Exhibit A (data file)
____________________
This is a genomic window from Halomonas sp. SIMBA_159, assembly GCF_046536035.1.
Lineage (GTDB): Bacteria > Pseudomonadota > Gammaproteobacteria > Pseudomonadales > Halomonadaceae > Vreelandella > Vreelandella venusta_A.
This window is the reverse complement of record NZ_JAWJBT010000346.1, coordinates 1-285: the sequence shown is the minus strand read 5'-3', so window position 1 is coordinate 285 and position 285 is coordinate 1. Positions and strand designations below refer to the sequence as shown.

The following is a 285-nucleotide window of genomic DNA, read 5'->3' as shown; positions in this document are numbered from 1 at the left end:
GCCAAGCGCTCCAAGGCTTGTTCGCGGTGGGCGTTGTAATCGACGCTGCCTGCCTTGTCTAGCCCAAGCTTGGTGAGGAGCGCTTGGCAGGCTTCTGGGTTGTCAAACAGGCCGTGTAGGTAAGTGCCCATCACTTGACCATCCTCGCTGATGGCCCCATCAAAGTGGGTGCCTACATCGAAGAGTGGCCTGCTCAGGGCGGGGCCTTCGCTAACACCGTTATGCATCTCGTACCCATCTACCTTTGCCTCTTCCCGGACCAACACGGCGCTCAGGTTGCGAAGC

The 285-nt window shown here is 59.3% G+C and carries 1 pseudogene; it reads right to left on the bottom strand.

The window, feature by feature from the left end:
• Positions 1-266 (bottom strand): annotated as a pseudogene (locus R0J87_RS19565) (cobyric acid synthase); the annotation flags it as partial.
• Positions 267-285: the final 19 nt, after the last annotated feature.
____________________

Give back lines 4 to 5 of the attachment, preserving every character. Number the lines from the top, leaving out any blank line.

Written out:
The following is a 285-nucleotide window of genomic DNA, read 5'->3' as shown; positions in this document are numbered from 1 at the left end:
GCCAAGCGCTCCAAGGCTTGTTCGCGGTGGGCGTTGTAATCGACGCTGCCTGCCTTGTCTAGCCCAAGCTTGGTGAGGAGCGCTTGGCAGGCTTCTGGGTTGTCAAACAGGCCGTGTAGGTAAGTGCCCATCACTTGACCATCCTCGCTGATGGCCCCATCAAAGTGGGTGCCTACATCGAAGAGTGGCCTGCTCAGGGCGGGGCCTTCGCTAACACCGTTATGCATCTCGTACCCATCTACCTTTGCCTCTTCCCGGACCAACACGGCGCTCAGGTTGCGAAGC